It is disappointing that the Supreme Court failed to take a very important case out of Utah – a case involving the placement of crosses along Utah highways to commemorate the death of Utah Highway Patrol officers and a reminder to urge motorists to drive safely.
This is a case that we’ve been involved in for quite some time. And it’s the kind of issue we discuss regularly.
A federal appeals court determined these highway crosses were unconstitutional. The case was appealed to the U.S. Supreme Court and in May we filed an amicus brief in the case of Davenport v. American Atheists asking the high court to take the case.
Unfortunately, the Justices declined to take the case and the lower court decision – banning the placement of these commemorative crosses – remains in place.
The Supreme Court missed a critical opportunity by refusing to hear this case. As Justice Clarence Thomas wrote in a 19-page dissent, he said the court had rejected “an opportunity to provide clarity to an establishment-clause jurisprudence in shambles.”
Justice Thomas, who was the sole Justice in favor of hearing the case, said the high court’s own history with religious displays in public has “confounded the lower courts and rendered the constitutionality of displays of religious imagery on government property anyone’s guess.”
Justice Thomas’s disappointment was clear: “It is difficult to imagine an area of law more in need of clarity,” he wrote. “Respondents tell us there is no reason to think that a case with facts similar to this one will recur…but if that counsels against certiorari here, this Court will never again hear another case involving an Establishment Clause challenge to a religious display. It is this Court’s precedent that has rendered even the most minute aesthetic details of a religious display relevant to the constitutional question. We should not now abdicate our responsibility to clean up our mess because these disputes, by our own making, are ‘factbound.’”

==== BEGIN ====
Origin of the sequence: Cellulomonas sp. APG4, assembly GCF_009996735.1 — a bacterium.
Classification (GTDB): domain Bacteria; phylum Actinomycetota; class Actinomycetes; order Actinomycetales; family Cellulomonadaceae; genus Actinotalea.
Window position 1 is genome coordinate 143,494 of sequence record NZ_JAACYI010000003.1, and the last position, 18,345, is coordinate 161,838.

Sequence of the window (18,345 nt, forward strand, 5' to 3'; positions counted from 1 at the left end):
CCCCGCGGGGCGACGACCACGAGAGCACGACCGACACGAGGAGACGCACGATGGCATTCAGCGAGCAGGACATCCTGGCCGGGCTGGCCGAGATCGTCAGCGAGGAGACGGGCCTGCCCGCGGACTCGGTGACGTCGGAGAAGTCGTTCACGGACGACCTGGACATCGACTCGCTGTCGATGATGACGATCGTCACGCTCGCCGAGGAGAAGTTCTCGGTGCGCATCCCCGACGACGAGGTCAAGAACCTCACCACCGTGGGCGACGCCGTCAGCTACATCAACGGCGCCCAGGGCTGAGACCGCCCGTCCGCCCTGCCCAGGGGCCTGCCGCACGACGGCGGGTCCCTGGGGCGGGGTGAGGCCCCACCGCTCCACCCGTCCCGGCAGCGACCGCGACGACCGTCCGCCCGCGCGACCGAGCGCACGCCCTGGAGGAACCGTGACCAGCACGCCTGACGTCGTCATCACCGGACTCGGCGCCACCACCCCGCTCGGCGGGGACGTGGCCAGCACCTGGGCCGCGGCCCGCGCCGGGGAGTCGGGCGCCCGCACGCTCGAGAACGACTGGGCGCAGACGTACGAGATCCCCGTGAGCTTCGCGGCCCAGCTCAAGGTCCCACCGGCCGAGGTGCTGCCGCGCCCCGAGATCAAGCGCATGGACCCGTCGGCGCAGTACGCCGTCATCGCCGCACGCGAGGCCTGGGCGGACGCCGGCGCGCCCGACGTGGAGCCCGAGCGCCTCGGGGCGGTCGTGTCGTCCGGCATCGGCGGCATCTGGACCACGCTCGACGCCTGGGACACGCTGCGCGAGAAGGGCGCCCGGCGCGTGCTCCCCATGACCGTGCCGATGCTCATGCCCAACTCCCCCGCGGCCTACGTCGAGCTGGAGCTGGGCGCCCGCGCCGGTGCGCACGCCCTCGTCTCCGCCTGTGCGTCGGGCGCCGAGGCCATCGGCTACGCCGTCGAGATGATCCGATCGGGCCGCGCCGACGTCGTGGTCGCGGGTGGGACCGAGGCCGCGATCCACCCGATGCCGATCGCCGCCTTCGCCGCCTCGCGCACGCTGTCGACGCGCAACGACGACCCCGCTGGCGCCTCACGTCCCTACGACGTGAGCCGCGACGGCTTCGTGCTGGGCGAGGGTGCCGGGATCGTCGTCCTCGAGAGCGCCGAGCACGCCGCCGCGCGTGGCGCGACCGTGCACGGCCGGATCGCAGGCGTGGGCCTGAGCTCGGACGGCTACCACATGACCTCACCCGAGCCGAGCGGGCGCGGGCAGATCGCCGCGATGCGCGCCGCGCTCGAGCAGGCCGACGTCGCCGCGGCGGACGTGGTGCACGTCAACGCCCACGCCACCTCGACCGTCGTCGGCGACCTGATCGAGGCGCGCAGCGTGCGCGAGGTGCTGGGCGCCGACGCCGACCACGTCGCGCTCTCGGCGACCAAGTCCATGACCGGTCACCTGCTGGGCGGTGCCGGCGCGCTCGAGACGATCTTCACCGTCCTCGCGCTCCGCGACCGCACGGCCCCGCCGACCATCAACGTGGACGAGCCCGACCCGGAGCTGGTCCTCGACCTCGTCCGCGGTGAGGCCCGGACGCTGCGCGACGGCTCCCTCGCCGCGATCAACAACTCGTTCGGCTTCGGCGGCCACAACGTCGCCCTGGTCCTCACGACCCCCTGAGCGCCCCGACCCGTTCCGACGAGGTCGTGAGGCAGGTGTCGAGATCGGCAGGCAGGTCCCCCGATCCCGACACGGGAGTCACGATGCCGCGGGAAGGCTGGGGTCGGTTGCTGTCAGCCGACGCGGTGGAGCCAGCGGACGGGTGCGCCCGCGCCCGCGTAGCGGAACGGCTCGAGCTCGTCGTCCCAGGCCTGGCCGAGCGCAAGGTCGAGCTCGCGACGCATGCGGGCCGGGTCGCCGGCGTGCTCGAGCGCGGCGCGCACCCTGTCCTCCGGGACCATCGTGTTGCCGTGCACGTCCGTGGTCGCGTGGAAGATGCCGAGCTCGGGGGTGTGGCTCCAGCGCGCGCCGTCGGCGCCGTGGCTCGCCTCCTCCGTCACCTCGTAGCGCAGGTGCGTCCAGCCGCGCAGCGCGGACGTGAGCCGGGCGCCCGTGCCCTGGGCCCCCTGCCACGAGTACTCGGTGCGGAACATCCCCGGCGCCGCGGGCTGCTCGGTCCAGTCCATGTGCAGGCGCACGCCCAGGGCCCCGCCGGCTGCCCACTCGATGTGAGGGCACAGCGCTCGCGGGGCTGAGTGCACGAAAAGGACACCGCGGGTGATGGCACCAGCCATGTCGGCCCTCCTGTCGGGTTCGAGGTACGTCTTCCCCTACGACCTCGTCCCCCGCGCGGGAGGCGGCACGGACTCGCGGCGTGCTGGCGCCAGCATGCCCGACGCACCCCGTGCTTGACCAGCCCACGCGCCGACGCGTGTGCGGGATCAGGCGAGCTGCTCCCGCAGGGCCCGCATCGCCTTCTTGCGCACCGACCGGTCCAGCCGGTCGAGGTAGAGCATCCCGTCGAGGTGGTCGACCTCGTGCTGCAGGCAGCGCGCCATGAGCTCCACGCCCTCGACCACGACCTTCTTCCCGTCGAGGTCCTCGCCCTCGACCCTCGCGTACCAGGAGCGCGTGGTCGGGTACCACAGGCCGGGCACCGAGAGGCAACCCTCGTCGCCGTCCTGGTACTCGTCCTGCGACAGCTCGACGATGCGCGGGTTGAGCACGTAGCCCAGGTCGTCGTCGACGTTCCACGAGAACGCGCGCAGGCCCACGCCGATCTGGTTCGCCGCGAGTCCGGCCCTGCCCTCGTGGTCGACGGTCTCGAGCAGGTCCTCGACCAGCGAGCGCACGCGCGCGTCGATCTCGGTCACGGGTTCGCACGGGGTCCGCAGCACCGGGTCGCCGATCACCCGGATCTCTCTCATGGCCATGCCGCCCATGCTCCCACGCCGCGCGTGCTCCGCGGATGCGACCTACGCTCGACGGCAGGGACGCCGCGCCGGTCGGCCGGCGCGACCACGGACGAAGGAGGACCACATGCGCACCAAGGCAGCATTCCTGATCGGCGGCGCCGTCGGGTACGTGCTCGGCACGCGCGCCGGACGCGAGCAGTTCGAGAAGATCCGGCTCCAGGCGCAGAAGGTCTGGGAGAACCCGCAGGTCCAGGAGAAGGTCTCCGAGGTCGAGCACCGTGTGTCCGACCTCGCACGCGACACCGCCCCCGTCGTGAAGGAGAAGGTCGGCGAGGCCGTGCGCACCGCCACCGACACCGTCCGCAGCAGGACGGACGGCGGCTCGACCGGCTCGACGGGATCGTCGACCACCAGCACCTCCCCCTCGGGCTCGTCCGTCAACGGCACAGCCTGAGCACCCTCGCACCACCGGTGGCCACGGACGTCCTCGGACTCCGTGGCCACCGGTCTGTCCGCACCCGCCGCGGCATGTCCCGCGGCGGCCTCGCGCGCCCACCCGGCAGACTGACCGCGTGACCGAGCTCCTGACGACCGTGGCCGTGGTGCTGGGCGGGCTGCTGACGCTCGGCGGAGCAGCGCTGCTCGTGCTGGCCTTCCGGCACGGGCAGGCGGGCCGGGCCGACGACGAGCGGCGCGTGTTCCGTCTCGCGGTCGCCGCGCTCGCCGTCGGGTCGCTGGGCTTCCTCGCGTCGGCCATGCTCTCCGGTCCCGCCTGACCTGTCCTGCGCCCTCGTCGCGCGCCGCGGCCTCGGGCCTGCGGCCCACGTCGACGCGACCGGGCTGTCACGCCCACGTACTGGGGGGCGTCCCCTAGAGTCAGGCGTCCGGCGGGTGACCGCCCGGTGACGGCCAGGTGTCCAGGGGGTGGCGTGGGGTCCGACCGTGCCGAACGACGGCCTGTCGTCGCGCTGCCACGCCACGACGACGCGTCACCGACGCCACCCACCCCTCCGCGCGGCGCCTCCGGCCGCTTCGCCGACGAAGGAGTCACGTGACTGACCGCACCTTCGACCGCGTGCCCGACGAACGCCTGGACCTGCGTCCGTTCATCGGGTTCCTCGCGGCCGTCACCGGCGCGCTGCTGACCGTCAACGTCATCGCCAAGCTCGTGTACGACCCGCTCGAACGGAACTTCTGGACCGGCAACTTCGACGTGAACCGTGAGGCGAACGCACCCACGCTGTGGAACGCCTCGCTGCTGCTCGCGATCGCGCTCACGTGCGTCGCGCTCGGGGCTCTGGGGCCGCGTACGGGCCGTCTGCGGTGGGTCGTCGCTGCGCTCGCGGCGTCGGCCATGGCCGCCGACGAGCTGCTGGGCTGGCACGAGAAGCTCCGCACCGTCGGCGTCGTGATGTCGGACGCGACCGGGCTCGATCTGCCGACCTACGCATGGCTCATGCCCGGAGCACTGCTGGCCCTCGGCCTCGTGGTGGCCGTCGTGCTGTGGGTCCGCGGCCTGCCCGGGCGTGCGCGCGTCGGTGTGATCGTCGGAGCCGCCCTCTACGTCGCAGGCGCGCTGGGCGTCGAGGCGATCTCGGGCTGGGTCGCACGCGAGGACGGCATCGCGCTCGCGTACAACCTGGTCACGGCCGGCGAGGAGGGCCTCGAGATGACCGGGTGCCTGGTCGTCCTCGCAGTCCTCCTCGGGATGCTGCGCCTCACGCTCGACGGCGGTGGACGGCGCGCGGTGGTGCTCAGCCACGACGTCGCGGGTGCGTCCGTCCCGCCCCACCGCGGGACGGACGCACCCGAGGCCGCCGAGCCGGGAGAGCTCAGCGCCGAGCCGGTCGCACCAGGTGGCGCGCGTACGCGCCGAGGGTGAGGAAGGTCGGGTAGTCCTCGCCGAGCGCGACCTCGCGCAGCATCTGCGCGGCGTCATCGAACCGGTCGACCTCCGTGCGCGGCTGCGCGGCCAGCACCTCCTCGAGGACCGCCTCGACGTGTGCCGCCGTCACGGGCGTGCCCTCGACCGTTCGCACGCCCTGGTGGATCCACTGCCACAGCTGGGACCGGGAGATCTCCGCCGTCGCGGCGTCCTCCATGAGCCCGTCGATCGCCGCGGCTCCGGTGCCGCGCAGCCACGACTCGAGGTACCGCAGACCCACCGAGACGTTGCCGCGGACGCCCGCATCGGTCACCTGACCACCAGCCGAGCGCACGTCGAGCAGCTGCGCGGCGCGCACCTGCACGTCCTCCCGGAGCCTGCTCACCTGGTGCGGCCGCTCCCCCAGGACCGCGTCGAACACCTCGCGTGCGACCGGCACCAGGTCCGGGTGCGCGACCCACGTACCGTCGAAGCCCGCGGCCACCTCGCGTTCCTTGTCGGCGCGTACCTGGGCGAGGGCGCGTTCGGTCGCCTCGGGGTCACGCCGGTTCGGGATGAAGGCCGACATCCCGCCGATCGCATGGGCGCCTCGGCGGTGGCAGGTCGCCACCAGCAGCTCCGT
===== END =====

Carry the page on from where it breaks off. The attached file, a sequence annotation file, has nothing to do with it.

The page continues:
As Justice Thomas concluded: “This suit… is as ripe a suit for certiorari as any.”
The mere existence of a religious symbol in a public place need not trigger a constitutional crisis. The Supreme Court recently noted that the Constitution does not prohibit, but rather accommodates such symbols.
In our amicus brief filed with the high court backing a Petition for a Writ of Certiorari, we contended the Utah crosses are constitutional and reflect what the high court decided in April 2010.
As you may recall, in the case of Salazar, Secretary of the Interior, et al., v. Buono, (08-472), the Supreme Court ruled that a World War I memorial in California’s Mojave Desert that features a memorial cross can remain in place. A plurality opinion by Justice Anthony Kennedy observed: “A cross by the side of a public highway marking, for instance, the place where a state trooper perished need not be taken as a statement of governmental support for sectarian beliefs. The Constitution does not oblige government to avoid any public acknowledgment of religion’s role in society. . . . Rather, it leaves room to accommodate divergent values within a constitutionally permissible framework.”
By refusing to engage the Utah roadside cross case, it is hard to disagree with Justice Thomas’s assessment that there will be more questions than answers when it comes to clarifying the law regarding religious displays.
As an attorney who has argued 12 cases before the high court, I’m afraid we’re likely to see much more constitutional confusion ahead in this area of First Amendment law. Yes, it’s true that the Supreme Court doesn’t take many new cases, but this is one the Justices should have agreed to hear.